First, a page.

According to Karl:
The culture of metal in India is so strong. The use of metal in tea pots is like our ceramic teapot here. Their silver tea pots are about everyday use, not about hiding it away in a cupboard. They buy it as a family gift: older people buy a set for daughter or son who is about to be married, or New Year’s Day gift giving.
The growing Indian middle class market provides Karl with an opportunity to make work at a scale and quality he’d rarely find in Australia. Here, his classic pepper grinders are sold only as works of art, for collections rather than use. At Ravissant, they have 122 silversmiths at work, who are able to turn an order for a whole tea set around in a week. For Karl, ‘it’s not based on supermarket or fashion cycle where you have to make 2,000 to make it work.’
Karl’s work represents a new cycle for craft and design in Australia. Rather than a designer commissioning handmade product in a poor country for Western consumption, an Indian company buys the designs themselves, makes them with craft labour, and then sells them to their own middle class. Here’s an opportunity in Australia for seeing our own talent realised, albeit by someone else.
Jonathan Baskett is a Canberra-based glass designer who works in collaboration with Nouvel, a glass studio in San Andrés Atoto, Mexico
Born in Canberra, Jonathan Baskett first encountered glass blowing as glass assistant at the Isle of Wight Glass, England. He eventually took up glass at the Canberra School of Art while working occasionally in New Zealand, England, Germany, Denmark, Italy and Sweden.
In 2001 Jonathan got a call from Michael Kramer, to whom he’d been an apprentice in Germany. Kramer had been employed as director for the Mexican glass company Nouvel Studio. In 2003 Jonathan started making his own work at Nouvel, then returned in 2005 to work with them as a designer. He is back there right now helping with their research and developing his own work.
For Jonathan, there’s nothing like Nouvel Studio in Australia. The Mexicans cater for a broad range of techniques, from hand-craft to full-automatic. Jonathan’s role in the research team is to find a way of taking designs from paper, through initial manual production eventually into automated processes through CAD designs—‘I’m the guy on the floor exploring particular techniques’.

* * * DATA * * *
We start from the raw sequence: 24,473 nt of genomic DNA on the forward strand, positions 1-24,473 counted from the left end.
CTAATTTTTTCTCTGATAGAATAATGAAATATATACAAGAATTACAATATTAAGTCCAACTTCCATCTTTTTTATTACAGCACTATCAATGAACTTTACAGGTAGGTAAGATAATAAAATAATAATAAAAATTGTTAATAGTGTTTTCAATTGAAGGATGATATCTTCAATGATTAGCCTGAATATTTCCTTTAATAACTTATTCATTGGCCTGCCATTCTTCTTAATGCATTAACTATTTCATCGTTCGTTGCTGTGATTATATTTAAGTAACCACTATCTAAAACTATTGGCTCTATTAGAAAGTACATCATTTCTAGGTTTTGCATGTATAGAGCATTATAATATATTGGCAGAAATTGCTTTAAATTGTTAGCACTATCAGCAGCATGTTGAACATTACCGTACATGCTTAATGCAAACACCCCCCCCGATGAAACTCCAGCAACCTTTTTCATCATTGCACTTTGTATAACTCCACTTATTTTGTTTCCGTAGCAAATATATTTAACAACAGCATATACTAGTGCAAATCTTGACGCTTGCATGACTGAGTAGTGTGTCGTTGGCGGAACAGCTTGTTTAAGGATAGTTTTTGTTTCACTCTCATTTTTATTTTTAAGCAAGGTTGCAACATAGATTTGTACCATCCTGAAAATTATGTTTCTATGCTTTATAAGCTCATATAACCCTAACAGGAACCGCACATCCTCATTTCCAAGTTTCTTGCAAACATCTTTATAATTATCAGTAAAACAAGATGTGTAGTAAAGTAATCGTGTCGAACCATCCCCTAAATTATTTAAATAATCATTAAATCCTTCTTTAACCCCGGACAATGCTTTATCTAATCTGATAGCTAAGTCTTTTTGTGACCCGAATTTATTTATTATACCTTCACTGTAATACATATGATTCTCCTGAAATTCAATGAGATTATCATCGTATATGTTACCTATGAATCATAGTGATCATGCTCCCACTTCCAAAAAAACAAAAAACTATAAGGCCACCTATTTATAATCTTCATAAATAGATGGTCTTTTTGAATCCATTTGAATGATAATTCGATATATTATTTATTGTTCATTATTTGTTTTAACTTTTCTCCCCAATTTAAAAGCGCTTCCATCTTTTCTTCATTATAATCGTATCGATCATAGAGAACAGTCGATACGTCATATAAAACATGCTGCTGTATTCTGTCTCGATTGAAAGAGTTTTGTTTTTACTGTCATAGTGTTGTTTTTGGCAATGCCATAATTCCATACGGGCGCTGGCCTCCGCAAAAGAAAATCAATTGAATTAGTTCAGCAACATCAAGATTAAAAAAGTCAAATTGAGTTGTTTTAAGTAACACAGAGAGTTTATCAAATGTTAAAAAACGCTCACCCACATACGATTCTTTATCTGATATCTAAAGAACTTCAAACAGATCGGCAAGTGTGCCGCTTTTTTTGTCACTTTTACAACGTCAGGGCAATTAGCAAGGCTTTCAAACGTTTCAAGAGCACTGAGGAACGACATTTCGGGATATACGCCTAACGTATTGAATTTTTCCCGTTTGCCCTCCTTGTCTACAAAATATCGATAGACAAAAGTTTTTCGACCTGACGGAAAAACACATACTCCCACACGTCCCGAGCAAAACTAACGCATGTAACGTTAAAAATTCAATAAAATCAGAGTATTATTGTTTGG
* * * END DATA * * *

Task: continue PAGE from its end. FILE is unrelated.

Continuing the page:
On the floor of Nouvel Glass Studio
While this may seem a step away from pure craft production, Jonathan sees this as a reality of contemporary glassware. Even Swedish companies that previously prided themselves on handcrafted products, now are operated by robots behind closed doors. Whereas at Nouvel the handmade still has a place, with 9-10 artisans devoted to craft processes.
My role is to work with the designers and the glass blowers. I interpret the designers’ ideas and relate them to the glassblowers sought of a go between. We work as a team and ideas are shared. The director is interested in texture and colour; it was my idea to use glass frit on the outside of the pieces. I also suggested the use of wire to make instant moulds however the execution of the pieces was left to the designers as I was then working with the glass blowers on technique.
Jonathan is currently working on a series of tequila bottles, to be sold for $2,500 each. With colleagues, he has been experimenting with textures, which lead to the use of frit that will feature in the range of his own bowls that he has on display in the World of Small Things. He enjoys the creative environment. The director is continually setting challenges—‘It’s like art school, you’re always experimenting.’ While there are some subtle class differences between the designers and workers, Jonathan finds little sense of hierarchy and certainly no colour prejudice.
Rolling the glass in frit
Resulting texture in bowls
While glass is not a traditional Mexican material, Jonathan finds that Mexicans have a creative flair —‘Everyone you meet will have an opinion about whether or not they like that particular colour or combination.’ Pragmatically, producing from Mexico gives Jonathan access to the USA market. Thanks to Nouvel, his work is now stocked at Moma in New York.
Jonathan’s work in Mexico leads us to question how craft techniques might survive not in opposition to industrial processes, but alongside. And even though glass is not a traditional Mexican material, when we look at Jonathan’s work do we think of the exuberance and colour of Mexican folk culture? Is there a particular style of working that makes Australians well-suited to operating between designers and makers?